If you are on Nicotine Replacement Therapy (NRT), it is likely you will still be considered a smoker by an insurance company, but your exact health class rating and premium amounts will depend on your specific situation.
Since the goal of a life insurance company is to insure people who are in good health and will live for a long time, insurance underwriters see smokers as high risk applicants, and penalize them with higher premiums.
Similarly to a health insurance policy, you can still get a life insurance policy if you are a smoker or if you have recently quit smoking, but there are things you’ll need to consider.
Here is everything you need to know about getting life insurance while on nicotine replacement therapy.
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Nicotine replacement therapy is any form of medication or supplement which reduces nicotine withdrawal symptoms when someone is trying to quit smoking.
Nicotine gums, lozenges, patches, nasal sprays, and inhalers all provide a small, controlled amount of nicotine, which is enough to reduce cravings and the urge to smoke or use chewing tobacco.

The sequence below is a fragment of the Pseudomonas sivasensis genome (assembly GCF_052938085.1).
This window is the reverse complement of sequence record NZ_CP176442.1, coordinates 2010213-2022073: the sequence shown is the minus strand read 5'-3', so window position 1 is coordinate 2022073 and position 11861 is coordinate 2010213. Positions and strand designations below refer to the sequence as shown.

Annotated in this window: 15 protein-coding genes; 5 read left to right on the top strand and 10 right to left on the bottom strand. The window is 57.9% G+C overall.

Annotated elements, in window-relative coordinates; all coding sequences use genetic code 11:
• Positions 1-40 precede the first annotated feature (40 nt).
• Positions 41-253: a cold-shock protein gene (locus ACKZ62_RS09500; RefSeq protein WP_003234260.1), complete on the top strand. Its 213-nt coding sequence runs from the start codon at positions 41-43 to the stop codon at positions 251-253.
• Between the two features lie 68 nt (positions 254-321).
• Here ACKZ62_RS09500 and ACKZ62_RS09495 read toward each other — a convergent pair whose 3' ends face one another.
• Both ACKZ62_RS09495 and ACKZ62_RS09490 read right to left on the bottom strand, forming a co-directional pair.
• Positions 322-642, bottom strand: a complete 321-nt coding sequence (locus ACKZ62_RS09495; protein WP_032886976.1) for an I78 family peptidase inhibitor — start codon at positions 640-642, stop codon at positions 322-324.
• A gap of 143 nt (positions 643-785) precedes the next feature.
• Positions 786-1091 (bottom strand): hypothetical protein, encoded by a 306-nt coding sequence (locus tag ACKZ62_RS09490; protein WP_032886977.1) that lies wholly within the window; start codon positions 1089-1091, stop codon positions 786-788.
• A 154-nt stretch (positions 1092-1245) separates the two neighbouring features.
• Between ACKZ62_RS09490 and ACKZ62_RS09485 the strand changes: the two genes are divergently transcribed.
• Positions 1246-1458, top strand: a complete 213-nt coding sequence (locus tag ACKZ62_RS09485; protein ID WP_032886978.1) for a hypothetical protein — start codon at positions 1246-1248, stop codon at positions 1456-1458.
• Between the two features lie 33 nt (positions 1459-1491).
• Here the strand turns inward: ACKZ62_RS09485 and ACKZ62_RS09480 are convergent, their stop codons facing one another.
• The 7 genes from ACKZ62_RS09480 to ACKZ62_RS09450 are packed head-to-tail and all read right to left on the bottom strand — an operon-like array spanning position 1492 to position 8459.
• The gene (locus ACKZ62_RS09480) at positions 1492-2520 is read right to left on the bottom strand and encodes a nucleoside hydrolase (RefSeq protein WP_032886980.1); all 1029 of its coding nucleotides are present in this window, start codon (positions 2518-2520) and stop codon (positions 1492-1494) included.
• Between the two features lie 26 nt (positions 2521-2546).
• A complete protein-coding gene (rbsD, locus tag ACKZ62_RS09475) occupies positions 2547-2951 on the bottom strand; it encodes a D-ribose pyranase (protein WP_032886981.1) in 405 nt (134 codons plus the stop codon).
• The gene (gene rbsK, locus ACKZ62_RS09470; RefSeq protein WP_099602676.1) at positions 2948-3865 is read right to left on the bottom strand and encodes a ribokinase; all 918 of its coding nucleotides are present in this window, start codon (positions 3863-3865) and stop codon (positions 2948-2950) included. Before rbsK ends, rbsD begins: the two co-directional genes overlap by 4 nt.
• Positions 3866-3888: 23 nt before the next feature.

According to the Centers for Disease Control and Prevention (CDC), more people in the United States are addicted to nicotine than any other drug.
The CDC also states that according to research, nicotine may be as addictive as hard drugs like heroin and cocaine.
For many people who want to quit smoking, nicotine withdrawal is the hardest part of the process.
Common symptoms of nicotine withdrawal include:
- Cravings for tobacco products
- Feeling anxious, angry, and/or irritable
- Having difficulty thinking or maintaining focus
- Feeling hungry more often and eating more than usual
Using one or more forms of nicotine replacement therapy can increase your chances of successfully quitting smoking by 50%.
There is overwhelming research about the health benefits of living smoke-free.
Some of the most important benefits include:
- Reduced risk of lung cancer
- Lower risk of heart disease and stroke
- Improved circulation and lung function
- Increased fertility in women
The lower your risk for cancer, heart disease, and stroke, the better your chances of being approved for life insurance.
Life insurance companies consider you a smoker if you use any of the following tobacco-containing products:
- Chewing tobacco
- Electronic cigarettes
- Nicotine patches
- Nicotine gum
- Prescriptions (like Chantix or Zyban)
Don’t be discouraged that the use of NRT products still classifies you as a smoker. You’re on the road to better health by quitting smoking, and this is what counts.
To improve your chances of success, and to show the life insurance underwriter that you are serious about quitting smoking, work with your doctor to create a quitting plan.
There is no hiding you are a tobacco user.
Nicotine stimulates your body to produce certain chemicals, which can stay in your system for months after you quit smoking.
Even if you are on the lowest dose of NRT products, your body will show signs of nicotine use.